Maple Grove Township withdraws from fire district

Since 2014, three municipalities have left the Brainerd Fire Department's service district and it looks like one more municipality will be added to the list. In a letter dated Dec. 3, Maple Grove Township informed the city of Brainerd it would be...

Since 2014, three municipalities have left the Brainerd Fire Department's service district and it looks like one more municipality will be added to the list. In a letter dated Dec. 3, Maple Grove Township informed the city of Brainerd it would be leaving the fire service district, effective Dec. 31, 2016. In 2014, the city of East Gull Lake and Fort Ripley Township both terminated their service agreements with the department. In June, Crow Wing Township informed the department the township would be contracting with Little Falls Fire Department for fire protection services starting in 2017. Bill Kronstedt, supervisor and chair of the Maple Grove Township board said the township would be contracting with Garrison Fire Department for fire services, which will save the township about $9,500-$10,000 per year. The township, with a population of 774 according to the 2010 census, lies between Garrison and Brainerd. The board's three supervisors unanimously approved the withdrawal at its Dec. 1 meeting, Kronstedt said. They acted on the issue after going out and talking to township residents about the issue and soliciting the opinions of the people they serve, he said. "Rather than just trying to make a decision on our own," Kronstedt said. "We wanted to get the opinions of people who are being affected as well." There's a number of factors driving the township's decision to leave the service district, Kronstedt said. But one key one is the lack of saving for capital items, which started about 20 years ago, he said. "Now the city's behind the eight-ball because the equipment needs to be replaced, and it's not just one or two pieces," Kronstedt said. "It's quite a few pieces." Kronstedt mentioned the state of the economy in general was another reason to go with a less expensive fire service option. There's also the issue of the relationship between the Brainerd City Council and the Fire Advisory Board, he said. At a Sept. 16 Fire Advisory Board meeting, the board took no action on the proposed restructuring of the department to a fully paid on-call department. Township supervisors who sit on the board said they would take the information on restructuring the department back to their respective boards at their next meetings in order to get input on the issue. Then, at a Sept. 21 Brainerd City Council meeting, the council unanimously approved the restructuring. Kronstedt said the timing of the city council's decision blindsided the townships. "We needed the time to react to it because of the great amount of differences in the actual contract costs," Kronstedt said. It was a no-brainer to go to the paid on-call department because of the cost savings, Kronstedt said, but the timing of the decision is at issue. "The fire council was formed to gain opinions and actually put some weights on the opinions of the people that they contract with," Kronstedt said. "And we believe the (city) council just kind of decided against going and listening to anybody and just doing what they had to do." The capital improvement plan presented at November's Fire Advisory Board meeting was the logical way to go, Kronstedt said. It was really the only available option, he said. "They more or less said, 'Your opinions don't matter,'" Kronstedt said. "And there was offense taken to that." Brainerd Fire Chief Tim Holmes said Tuesday he wasn't surprised to see the notice of withdrawal. Kronstedt had informed him a few weeks prior to the decision the township would start shopping around and comparing fire service prices. It was that notice that surprised Holmes, he said. "We ended up doing what the (Fire Advisory Board) had asked about, about trying to reduce our costs," Holmes said. "It was our hope with the restructuring our prices would be more competitive with the surrounding areas." Holmes said he can't change what happened in the past, with the lack of saving for capital equipment purchases. But he did say he's working hard to stabilize the fire service contracts for the future. "Starting to plan for capital and looking forward 5-10 years is my goal and what I've been focusing on," Holmes said. "And that's kind of something the advisory board asked for." Holmes said it's still early, but he'd like to sit down with the township and talk about the decision. He'd like to see the breakdown of the cost savings and make sure the township is comparing apples to apples. "I certainly don't want to just let it go without at least making an attempt to regain it," Holmes said. "It's not great but it is what it is and we'll have to make it work." The remaining members of the fire service district are: โ€ข Brainerd โ€ข Baxter โ€ข Long Lake Township โ€ข Nokay Lake Township โ€ข Oak Lawn Township โ€ข St. Mathias Township โ€ข Crow Wing Township โ€ข Unorganized Territory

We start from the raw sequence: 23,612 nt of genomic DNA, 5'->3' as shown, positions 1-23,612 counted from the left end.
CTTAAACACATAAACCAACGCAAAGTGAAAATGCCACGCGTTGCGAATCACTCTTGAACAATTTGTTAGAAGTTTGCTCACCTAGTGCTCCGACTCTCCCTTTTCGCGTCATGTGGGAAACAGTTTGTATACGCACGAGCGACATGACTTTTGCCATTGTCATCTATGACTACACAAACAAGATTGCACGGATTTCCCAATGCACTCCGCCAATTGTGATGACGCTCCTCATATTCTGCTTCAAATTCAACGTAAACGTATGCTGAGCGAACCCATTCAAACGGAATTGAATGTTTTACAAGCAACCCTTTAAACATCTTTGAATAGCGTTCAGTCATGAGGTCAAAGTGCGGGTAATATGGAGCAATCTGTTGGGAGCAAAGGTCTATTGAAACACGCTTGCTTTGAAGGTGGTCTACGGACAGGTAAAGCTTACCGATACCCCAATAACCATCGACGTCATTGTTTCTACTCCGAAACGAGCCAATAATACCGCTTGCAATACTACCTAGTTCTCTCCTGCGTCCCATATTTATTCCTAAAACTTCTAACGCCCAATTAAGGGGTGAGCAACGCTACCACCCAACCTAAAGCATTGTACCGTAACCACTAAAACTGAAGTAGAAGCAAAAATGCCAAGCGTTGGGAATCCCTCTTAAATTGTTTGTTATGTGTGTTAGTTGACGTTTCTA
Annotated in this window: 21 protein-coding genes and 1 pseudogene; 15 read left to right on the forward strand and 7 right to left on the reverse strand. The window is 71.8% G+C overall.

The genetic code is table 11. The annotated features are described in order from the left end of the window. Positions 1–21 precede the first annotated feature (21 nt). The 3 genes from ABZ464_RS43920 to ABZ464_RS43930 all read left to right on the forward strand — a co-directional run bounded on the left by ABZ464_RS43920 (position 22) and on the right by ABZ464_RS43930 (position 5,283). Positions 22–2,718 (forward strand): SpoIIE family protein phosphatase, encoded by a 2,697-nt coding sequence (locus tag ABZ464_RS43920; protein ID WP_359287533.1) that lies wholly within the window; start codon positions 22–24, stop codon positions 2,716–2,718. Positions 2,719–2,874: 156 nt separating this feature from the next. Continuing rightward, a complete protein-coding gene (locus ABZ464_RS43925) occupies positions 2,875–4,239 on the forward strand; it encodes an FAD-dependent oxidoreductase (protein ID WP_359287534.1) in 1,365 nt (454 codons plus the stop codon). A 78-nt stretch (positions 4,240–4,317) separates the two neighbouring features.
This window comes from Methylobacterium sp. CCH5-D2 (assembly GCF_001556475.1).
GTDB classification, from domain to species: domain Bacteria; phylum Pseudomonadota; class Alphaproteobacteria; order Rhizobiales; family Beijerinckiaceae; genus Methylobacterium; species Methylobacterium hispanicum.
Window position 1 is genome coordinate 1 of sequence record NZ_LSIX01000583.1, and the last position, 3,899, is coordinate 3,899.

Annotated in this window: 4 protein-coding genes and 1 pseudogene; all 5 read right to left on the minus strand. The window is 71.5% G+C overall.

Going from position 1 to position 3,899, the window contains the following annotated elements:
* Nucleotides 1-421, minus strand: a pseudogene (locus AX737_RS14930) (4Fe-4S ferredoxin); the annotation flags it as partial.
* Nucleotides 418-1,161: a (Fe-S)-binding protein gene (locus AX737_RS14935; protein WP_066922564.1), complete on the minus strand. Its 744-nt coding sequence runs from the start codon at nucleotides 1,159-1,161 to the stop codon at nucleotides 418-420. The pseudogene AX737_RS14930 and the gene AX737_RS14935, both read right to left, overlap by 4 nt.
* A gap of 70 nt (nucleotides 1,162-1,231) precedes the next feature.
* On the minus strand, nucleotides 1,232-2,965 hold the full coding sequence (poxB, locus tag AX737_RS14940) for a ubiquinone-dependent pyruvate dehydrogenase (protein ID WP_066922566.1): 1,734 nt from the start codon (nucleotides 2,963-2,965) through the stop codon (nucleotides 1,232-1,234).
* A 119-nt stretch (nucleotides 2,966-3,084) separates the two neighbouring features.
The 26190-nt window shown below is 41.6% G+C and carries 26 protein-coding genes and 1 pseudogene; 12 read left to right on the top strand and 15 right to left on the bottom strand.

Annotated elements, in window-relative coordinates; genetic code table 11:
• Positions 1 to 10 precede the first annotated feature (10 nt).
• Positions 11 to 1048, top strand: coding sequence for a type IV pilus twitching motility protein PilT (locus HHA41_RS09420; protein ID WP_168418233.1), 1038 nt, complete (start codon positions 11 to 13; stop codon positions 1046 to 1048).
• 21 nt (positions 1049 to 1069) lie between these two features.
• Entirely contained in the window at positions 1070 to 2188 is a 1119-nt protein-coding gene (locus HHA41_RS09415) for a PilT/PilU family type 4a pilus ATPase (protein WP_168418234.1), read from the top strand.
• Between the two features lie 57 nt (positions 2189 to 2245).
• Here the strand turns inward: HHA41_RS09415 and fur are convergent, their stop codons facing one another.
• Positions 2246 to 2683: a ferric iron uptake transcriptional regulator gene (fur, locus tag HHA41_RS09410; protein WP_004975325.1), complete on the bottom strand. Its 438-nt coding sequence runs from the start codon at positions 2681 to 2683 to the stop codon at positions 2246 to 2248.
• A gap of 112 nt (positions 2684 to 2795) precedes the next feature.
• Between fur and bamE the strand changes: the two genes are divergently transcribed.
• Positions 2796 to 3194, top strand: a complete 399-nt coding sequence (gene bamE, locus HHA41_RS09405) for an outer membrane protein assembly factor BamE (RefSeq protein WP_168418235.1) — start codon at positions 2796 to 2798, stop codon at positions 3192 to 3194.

This story has been updated to add Unorganized Territory to the list of members of the fire service district. The Dispatch regrets the error. 

SPENSER BICKETT may be reached at 218-855-5859 or . Follow on Twitter at .


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